Holiday Lights (And Orchids!) in the Garden – 2015 Edition

After 18 straight evenings of rain, the forecast called for a dry night on December 27th, and I made my annual trek to Daniel Stowe Botanical Garden to see the holiday lights.

Usually I pick the coldest night in December to do my wandering in the garden. But this December temperatures were in the mid-70’s, and the evening was balmy. The garden’s flowering crabapple trees and ornamental cherry trees and witch hazel were all in bloom. Lenten roses decided to be advent roses. A cold craft-brewed beer was more welcome than hot chocolate.

I beat the lines of evening crowds by arriving about 5 p.m., and then waited for sunset in the orchid house. This year the orchids stole the show from the light displays. I’ve never seen so many in bloom at one time. These were my favorites:

The light displays are more beautiful every year.  I hope you enjoy this year’s slide show of Holiday Lights in the Garden.

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For a look at previous years’ holiday lights, check out this post.

I wish you all a most magical and joyful New Year!

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Holiday Lights In The Garden – 2014 Edition

After Christmas I made my annual trip to see the holiday lights at the Daniel Stowe Botanical Garden. This year the Garden really stepped up their holiday offerings. There were outdoor fires where you could make s’mores and enjoy adult beverages, carriage rides, live music, and model trains large and small. The  variety of orchids in bloom in the conservatory was amazing. But the lights were still the best part of the Garden. Come take a look!

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If you would like to see how the Garden lights have changed over the years, check out my Holiday Lights posts from 2011, 2012, and 2013.

A Walk Through Luxembourg Garden

I awoke to another bright, blue-sky day in Paris, a perfect morning for visiting le Jardin du Luxembourg. I am finally getting the hang of Paris buses. I found the right bus stop and the right bus without getting lost and having to accost a stranger with my butchered French to get directions (of which all I can usually understand is “left” and “right”.)

Luxembourg Garden is an immense green space that provides respite for weary Parisians and tourists alike. As I walked through the column of plane trees, I inhaled the aroma of flowers and newly mown grass instead of gasoline and diesel fumes, and listened to birdsong and children on the playground instead of horns and sirens. C’est magnifique! Come see the garden with me. . . . .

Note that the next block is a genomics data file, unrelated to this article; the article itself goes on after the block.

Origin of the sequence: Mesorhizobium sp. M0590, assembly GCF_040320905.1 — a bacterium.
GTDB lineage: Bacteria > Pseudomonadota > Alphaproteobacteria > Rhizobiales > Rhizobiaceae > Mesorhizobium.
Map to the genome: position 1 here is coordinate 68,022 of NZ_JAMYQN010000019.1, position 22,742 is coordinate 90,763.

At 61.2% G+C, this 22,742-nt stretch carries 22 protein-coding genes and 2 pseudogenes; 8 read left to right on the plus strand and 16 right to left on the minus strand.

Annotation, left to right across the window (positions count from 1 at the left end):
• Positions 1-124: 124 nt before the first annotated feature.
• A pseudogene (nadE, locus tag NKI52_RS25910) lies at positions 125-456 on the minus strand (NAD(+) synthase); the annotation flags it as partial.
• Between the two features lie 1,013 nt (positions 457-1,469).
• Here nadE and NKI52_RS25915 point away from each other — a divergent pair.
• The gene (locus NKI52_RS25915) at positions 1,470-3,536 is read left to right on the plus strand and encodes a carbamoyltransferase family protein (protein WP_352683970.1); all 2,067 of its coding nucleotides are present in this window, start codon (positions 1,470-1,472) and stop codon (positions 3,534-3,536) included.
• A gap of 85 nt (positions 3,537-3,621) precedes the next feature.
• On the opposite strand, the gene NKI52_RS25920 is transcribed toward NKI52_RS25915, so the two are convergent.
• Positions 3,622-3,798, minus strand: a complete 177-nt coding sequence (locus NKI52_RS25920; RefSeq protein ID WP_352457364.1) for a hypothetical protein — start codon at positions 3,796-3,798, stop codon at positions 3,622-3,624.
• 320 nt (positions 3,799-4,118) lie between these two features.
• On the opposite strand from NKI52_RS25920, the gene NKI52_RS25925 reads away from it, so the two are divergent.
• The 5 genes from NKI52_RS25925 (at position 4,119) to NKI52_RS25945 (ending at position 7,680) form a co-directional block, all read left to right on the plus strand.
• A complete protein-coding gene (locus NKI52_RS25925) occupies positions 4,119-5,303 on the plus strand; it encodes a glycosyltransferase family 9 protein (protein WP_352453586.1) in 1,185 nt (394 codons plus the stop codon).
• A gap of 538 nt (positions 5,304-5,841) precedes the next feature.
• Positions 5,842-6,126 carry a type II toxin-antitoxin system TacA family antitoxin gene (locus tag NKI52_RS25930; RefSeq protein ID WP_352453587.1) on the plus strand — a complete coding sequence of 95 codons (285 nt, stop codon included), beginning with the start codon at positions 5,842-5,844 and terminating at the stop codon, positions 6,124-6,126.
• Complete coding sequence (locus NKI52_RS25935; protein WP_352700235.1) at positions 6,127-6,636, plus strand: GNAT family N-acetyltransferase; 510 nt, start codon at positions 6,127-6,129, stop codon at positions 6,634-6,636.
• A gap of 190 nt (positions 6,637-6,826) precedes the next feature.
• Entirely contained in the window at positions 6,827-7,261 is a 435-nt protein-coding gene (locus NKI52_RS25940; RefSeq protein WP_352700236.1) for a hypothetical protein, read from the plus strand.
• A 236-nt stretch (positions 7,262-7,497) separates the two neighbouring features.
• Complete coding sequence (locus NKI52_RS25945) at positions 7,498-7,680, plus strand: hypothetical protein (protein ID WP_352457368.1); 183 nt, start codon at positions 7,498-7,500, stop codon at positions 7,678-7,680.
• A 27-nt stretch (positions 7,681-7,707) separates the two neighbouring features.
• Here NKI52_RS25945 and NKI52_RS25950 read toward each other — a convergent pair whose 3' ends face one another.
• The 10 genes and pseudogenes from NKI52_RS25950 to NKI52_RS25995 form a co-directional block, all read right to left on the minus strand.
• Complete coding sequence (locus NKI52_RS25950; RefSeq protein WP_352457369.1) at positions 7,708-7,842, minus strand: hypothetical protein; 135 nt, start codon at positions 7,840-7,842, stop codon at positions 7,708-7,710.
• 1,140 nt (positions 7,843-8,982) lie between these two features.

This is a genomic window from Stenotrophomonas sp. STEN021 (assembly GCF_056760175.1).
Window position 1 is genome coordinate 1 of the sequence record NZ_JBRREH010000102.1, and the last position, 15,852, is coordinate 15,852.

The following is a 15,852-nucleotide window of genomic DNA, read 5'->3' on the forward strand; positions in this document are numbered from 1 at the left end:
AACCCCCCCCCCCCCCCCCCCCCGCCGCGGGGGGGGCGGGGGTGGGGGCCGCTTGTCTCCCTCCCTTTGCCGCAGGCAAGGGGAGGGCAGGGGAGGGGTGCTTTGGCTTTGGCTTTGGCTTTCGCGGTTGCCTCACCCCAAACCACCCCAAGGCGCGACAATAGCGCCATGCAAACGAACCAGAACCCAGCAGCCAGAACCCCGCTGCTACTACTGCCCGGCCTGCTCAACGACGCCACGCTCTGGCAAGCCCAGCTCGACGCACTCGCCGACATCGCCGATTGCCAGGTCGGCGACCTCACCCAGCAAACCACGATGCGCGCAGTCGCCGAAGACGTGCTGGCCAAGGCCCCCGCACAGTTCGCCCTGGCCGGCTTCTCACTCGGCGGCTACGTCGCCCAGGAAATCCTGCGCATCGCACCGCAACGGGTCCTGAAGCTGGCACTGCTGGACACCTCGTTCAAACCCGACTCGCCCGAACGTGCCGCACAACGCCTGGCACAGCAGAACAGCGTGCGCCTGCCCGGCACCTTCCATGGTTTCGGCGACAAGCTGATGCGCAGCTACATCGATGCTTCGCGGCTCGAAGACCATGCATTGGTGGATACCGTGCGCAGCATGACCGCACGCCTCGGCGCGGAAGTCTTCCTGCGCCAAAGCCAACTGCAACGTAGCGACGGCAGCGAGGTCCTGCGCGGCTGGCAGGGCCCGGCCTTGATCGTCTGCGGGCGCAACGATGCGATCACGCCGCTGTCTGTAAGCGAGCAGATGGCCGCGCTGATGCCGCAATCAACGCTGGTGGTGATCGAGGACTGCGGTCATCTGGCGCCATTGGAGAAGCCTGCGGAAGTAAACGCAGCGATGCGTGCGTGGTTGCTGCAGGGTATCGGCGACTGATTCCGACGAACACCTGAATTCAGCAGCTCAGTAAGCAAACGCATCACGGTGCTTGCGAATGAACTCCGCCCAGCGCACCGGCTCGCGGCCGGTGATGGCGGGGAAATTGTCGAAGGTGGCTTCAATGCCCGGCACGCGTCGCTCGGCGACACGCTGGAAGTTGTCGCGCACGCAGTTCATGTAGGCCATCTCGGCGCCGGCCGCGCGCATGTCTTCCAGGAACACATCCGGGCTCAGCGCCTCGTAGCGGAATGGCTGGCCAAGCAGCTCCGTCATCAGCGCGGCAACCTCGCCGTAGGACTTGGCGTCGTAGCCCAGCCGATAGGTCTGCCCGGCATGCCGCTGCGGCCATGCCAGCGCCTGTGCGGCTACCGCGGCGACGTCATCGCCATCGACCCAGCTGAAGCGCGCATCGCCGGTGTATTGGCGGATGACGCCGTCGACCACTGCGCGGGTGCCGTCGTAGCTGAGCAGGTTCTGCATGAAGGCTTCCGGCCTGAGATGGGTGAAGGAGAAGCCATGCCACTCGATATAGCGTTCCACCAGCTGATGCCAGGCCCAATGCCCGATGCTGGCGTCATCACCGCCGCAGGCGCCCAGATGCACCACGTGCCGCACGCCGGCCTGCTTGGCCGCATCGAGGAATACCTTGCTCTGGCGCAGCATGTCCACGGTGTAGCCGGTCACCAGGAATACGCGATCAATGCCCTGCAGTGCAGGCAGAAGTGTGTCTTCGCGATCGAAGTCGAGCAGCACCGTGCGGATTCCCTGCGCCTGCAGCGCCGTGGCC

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Walking Through Monet’s Garden

I was exposed to lots of music as a child thanks to my dad’s collection of phonograph records, and singing in school and choir. But I did not have much exposure to art and artists until college, when an art appreciation course my freshman year introduced me to the Impressionists and Claude Monet.
That year was pretty rough for me, and I often didn’t know why I should bother to keep one foot moving in front of the other. Then I saw a slide of Monet’s painting of his Japanese bridge. I knew that being in a world that contained such beauty was reason enough to keep going. I’ve wanted to go to Giverny to see the Japanese bridge and the water lily pond ever since seeing that projected image of Monet’s painting.
And today, I made it there!
The lily pond:

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Flowers:

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Monet’s house:

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Behind the scenes:

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Turning Towards Light

Ruth Ann died five months ago. Meanwhile, the earth completed another quarter of its journey around the sun. Spring’s pastels of iris and dogwood are replaced by bold watermelon pink and purple crape myrtles, scarlet gladiolas, and orange day lilies that defy soaring heat and lack of rain. The last of the magnolia blossoms still perfume heavy summer air. The hours of light grow imperceptibly shorter each day, while the hours of night lengthen towards the darkness of winter.

I live in a precarious balance between light and darkness. Daylight hours of walking, music, knitting, and being encircled in the kindness of friends brings laughter, peace, and grounding among the living. Quiet nights bring reflection and sadness. In daylight, when I remember to breathe slowly and appreciate the fragility of all that I love, grace and gratitude can guide my way. Darker nights assail me with futility, with knowing all will be lost in the end, and leave me relieved to see the sunrise.